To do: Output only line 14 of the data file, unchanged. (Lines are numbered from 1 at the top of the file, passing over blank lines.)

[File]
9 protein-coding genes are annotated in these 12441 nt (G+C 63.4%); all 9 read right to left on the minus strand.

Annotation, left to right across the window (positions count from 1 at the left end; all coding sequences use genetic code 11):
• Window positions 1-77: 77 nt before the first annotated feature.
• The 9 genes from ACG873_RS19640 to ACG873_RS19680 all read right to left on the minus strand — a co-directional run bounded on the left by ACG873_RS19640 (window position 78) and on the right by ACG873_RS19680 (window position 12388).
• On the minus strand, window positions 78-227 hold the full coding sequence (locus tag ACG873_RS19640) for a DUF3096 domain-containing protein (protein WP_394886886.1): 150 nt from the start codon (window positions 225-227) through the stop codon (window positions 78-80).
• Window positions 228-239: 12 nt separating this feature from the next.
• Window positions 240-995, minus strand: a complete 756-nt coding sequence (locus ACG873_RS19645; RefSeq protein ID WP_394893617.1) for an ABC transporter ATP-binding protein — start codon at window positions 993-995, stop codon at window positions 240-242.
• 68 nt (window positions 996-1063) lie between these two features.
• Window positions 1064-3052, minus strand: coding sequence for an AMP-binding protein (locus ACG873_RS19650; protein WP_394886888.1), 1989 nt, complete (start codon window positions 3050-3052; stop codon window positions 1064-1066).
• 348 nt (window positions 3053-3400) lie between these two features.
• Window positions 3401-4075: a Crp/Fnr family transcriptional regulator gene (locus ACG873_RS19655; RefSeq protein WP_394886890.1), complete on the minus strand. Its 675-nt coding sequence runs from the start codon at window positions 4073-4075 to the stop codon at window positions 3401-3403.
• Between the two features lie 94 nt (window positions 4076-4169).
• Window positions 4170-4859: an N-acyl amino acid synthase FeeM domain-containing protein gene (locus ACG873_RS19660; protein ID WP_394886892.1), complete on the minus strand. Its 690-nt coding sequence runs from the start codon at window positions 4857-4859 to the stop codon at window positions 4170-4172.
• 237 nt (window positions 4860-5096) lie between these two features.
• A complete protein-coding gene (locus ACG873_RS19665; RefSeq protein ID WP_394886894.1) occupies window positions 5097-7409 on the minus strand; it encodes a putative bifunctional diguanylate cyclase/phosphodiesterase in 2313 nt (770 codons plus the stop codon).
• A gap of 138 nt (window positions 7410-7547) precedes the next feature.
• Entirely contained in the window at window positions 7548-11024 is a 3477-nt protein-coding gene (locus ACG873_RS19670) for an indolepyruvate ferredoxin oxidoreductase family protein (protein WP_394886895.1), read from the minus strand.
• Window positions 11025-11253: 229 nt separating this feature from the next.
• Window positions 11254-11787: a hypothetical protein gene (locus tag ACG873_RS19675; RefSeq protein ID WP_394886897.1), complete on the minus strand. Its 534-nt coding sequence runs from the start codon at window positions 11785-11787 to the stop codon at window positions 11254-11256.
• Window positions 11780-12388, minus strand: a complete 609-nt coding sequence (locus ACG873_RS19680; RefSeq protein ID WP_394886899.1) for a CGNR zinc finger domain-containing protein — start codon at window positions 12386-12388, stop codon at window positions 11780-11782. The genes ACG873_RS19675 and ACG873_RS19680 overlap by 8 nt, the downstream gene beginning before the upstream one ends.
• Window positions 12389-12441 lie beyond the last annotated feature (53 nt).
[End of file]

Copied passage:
• 237 nt (window positions 4860-5096) lie between these two features.